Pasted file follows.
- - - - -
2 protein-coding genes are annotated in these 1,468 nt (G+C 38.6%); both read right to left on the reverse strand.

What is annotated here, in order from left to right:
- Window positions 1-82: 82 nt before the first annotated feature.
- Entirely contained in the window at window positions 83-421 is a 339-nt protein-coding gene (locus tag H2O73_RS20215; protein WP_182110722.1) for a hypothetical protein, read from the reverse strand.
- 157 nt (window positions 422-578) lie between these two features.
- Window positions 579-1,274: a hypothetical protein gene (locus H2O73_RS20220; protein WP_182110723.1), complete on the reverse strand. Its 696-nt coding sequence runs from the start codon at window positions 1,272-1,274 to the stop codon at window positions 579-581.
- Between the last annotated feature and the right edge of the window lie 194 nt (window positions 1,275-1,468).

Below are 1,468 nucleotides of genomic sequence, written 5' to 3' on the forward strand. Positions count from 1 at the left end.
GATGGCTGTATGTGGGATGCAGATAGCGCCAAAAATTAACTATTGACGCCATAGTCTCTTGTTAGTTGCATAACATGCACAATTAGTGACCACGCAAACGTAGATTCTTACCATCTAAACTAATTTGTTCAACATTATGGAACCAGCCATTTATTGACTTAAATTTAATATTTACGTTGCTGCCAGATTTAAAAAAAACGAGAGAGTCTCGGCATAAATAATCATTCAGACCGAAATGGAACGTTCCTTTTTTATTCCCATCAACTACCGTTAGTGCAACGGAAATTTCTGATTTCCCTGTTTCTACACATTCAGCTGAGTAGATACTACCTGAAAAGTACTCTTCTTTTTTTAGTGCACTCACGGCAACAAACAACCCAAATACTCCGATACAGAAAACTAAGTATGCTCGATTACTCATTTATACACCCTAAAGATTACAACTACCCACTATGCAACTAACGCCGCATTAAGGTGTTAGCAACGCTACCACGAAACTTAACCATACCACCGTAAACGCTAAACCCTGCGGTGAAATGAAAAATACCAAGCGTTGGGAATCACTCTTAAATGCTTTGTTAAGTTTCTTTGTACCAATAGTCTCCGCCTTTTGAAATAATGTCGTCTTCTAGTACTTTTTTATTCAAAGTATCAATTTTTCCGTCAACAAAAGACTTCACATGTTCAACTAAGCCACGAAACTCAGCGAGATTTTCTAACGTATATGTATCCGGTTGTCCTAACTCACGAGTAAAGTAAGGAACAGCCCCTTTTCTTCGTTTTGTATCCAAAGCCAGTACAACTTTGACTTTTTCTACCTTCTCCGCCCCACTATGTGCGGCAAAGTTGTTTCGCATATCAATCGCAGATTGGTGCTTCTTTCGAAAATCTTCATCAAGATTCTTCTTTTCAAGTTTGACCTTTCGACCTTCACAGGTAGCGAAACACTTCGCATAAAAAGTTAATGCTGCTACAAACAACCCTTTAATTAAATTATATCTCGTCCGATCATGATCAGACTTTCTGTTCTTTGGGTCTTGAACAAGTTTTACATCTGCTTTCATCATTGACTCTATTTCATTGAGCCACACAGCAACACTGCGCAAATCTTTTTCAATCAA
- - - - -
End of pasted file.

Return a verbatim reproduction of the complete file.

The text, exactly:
2 protein-coding genes are annotated in these 1,468 nt (G+C 38.6%); both read right to left on the reverse strand.

What is annotated here, in order from left to right:
- Window positions 1-82: 82 nt before the first annotated feature.
- Entirely contained in the window at window positions 83-421 is a 339-nt protein-coding gene (locus tag H2O73_RS20215; protein WP_182110722.1) for a hypothetical protein, read from the reverse strand.
- 157 nt (window positions 422-578) lie between these two features.
- Window positions 579-1,274: a hypothetical protein gene (locus H2O73_RS20220; protein WP_182110723.1), complete on the reverse strand. Its 696-nt coding sequence runs from the start codon at window positions 1,272-1,274 to the stop codon at window positions 579-581.
- Between the last annotated feature and the right edge of the window lie 194 nt (window positions 1,275-1,468).

Below are 1,468 nucleotides of genomic sequence, written 5' to 3' on the forward strand. Positions count from 1 at the left end.
GATGGCTGTATGTGGGATGCAGATAGCGCCAAAAATTAACTATTGACGCCATAGTCTCTTGTTAGTTGCATAACATGCACAATTAGTGACCACGCAAACGTAGATTCTTACCATCTAAACTAATTTGTTCAACATTATGGAACCAGCCATTTATTGACTTAAATTTAATATTTACGTTGCTGCCAGATTTAAAAAAAACGAGAGAGTCTCGGCATAAATAATCATTCAGACCGAAATGGAACGTTCCTTTTTTATTCCCATCAACTACCGTTAGTGCAACGGAAATTTCTGATTTCCCTGTTTCTACACATTCAGCTGAGTAGATACTACCTGAAAAGTACTCTTCTTTTTTTAGTGCACTCACGGCAACAAACAACCCAAATACTCCGATACAGAAAACTAAGTATGCTCGATTACTCATTTATACACCCTAAAGATTACAACTACCCACTATGCAACTAACGCCGCATTAAGGTGTTAGCAACGCTACCACGAAACTTAACCATACCACCGTAAACGCTAAACCCTGCGGTGAAATGAAAAATACCAAGCGTTGGGAATCACTCTTAAATGCTTTGTTAAGTTTCTTTGTACCAATAGTCTCCGCCTTTTGAAATAATGTCGTCTTCTAGTACTTTTTTATTCAAAGTATCAATTTTTCCGTCAACAAAAGACTTCACATGTTCAACTAAGCCACGAAACTCAGCGAGATTTTCTAACGTATATGTATCCGGTTGTCCTAACTCACGAGTAAAGTAAGGAACAGCCCCTTTTCTTCGTTTTGTATCCAAAGCCAGTACAACTTTGACTTTTTCTACCTTCTCCGCCCCACTATGTGCGGCAAAGTTGTTTCGCATATCAATCGCAGATTGGTGCTTCTTTCGAAAATCTTCATCAAGATTCTTCTTTTCAAGTTTGACCTTTCGACCTTCACAGGTAGCGAAACACTTCGCATAAAAAGTTAATGCTGCTACAAACAACCCTTTAATTAAATTATATCTCGTCCGATCATGATCAGACTTTCTGTTCTTTGGGTCTTGAACAAGTTTTACATCTGCTTTCATCATTGACTCTATTTCATTGAGCCACACAGCAACACTGCGCAAATCTTTTTCAATCAA